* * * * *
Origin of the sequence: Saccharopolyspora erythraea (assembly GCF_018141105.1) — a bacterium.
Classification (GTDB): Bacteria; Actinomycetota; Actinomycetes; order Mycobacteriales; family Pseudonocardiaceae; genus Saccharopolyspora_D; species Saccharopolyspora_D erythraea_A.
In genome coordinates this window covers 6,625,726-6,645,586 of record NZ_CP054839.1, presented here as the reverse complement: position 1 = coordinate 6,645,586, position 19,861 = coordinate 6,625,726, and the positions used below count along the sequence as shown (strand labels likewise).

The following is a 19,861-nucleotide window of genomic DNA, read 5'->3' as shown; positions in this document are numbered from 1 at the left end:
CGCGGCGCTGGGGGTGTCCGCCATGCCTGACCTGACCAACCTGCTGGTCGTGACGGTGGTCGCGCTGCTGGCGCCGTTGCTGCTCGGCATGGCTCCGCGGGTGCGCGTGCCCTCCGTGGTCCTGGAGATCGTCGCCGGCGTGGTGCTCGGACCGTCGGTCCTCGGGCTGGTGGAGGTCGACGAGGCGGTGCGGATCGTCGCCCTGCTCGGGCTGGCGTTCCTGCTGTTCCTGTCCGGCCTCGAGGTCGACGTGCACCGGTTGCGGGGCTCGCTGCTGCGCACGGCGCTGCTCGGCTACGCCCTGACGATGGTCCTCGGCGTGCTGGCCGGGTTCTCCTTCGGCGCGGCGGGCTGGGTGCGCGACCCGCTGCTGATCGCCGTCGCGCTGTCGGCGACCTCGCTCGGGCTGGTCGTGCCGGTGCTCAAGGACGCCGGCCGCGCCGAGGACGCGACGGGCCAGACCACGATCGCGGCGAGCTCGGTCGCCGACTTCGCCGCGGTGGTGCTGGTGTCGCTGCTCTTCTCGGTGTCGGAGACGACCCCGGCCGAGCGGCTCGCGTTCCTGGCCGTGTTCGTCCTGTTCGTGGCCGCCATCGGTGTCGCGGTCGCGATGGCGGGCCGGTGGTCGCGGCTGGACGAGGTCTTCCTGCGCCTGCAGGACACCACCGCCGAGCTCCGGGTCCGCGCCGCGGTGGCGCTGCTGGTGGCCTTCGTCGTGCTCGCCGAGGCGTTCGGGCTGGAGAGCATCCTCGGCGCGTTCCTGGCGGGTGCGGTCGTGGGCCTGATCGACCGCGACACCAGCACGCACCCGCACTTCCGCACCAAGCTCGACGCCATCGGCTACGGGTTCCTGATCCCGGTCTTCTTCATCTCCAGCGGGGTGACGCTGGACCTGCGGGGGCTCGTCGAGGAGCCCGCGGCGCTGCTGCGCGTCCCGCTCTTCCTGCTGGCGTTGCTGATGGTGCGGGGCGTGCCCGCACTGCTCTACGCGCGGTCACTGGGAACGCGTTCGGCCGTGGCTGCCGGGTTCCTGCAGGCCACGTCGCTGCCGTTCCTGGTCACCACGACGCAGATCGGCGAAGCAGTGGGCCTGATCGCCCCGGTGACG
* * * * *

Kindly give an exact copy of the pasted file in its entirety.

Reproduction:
Origin of the sequence: Saccharopolyspora erythraea (assembly GCF_018141105.1) — a bacterium.
Classification (GTDB): Bacteria; Actinomycetota; Actinomycetes; order Mycobacteriales; family Pseudonocardiaceae; genus Saccharopolyspora_D; species Saccharopolyspora_D erythraea_A.
In genome coordinates this window covers 6,625,726-6,645,586 of record NZ_CP054839.1, presented here as the reverse complement: position 1 = coordinate 6,645,586, position 19,861 = coordinate 6,625,726, and the positions used below count along the sequence as shown (strand labels likewise).

The following is a 19,861-nucleotide window of genomic DNA, read 5'->3' as shown; positions in this document are numbered from 1 at the left end:
CGCGGCGCTGGGGGTGTCCGCCATGCCTGACCTGACCAACCTGCTGGTCGTGACGGTGGTCGCGCTGCTGGCGCCGTTGCTGCTCGGCATGGCTCCGCGGGTGCGCGTGCCCTCCGTGGTCCTGGAGATCGTCGCCGGCGTGGTGCTCGGACCGTCGGTCCTCGGGCTGGTGGAGGTCGACGAGGCGGTGCGGATCGTCGCCCTGCTCGGGCTGGCGTTCCTGCTGTTCCTGTCCGGCCTCGAGGTCGACGTGCACCGGTTGCGGGGCTCGCTGCTGCGCACGGCGCTGCTCGGCTACGCCCTGACGATGGTCCTCGGCGTGCTGGCCGGGTTCTCCTTCGGCGCGGCGGGCTGGGTGCGCGACCCGCTGCTGATCGCCGTCGCGCTGTCGGCGACCTCGCTCGGGCTGGTCGTGCCGGTGCTCAAGGACGCCGGCCGCGCCGAGGACGCGACGGGCCAGACCACGATCGCGGCGAGCTCGGTCGCCGACTTCGCCGCGGTGGTGCTGGTGTCGCTGCTCTTCTCGGTGTCGGAGACGACCCCGGCCGAGCGGCTCGCGTTCCTGGCCGTGTTCGTCCTGTTCGTGGCCGCCATCGGTGTCGCGGTCGCGATGGCGGGCCGGTGGTCGCGGCTGGACGAGGTCTTCCTGCGCCTGCAGGACACCACCGCCGAGCTCCGGGTCCGCGCCGCGGTGGCGCTGCTGGTGGCCTTCGTCGTGCTCGCCGAGGCGTTCGGGCTGGAGAGCATCCTCGGCGCGTTCCTGGCGGGTGCGGTCGTGGGCCTGATCGACCGCGACACCAGCACGCACCCGCACTTCCGCACCAAGCTCGACGCCATCGGCTACGGGTTCCTGATCCCGGTCTTCTTCATCTCCAGCGGGGTGACGCTGGACCTGCGGGGGCTCGTCGAGGAGCCCGCGGCGCTGCTGCGCGTCCCGCTCTTCCTGCTGGCGTTGCTGATGGTGCGGGGCGTGCCCGCACTGCTCTACGCGCGGTCACTGGGAACGCGTTCGGCCGTGGCTGCCGGGTTCCTGCAGGCCACGTCGCTGCCGTTCCTGGTCACCACGACGCAGATCGGCGAAGCAGTGGGCCTGATCGCCCCGGTGACG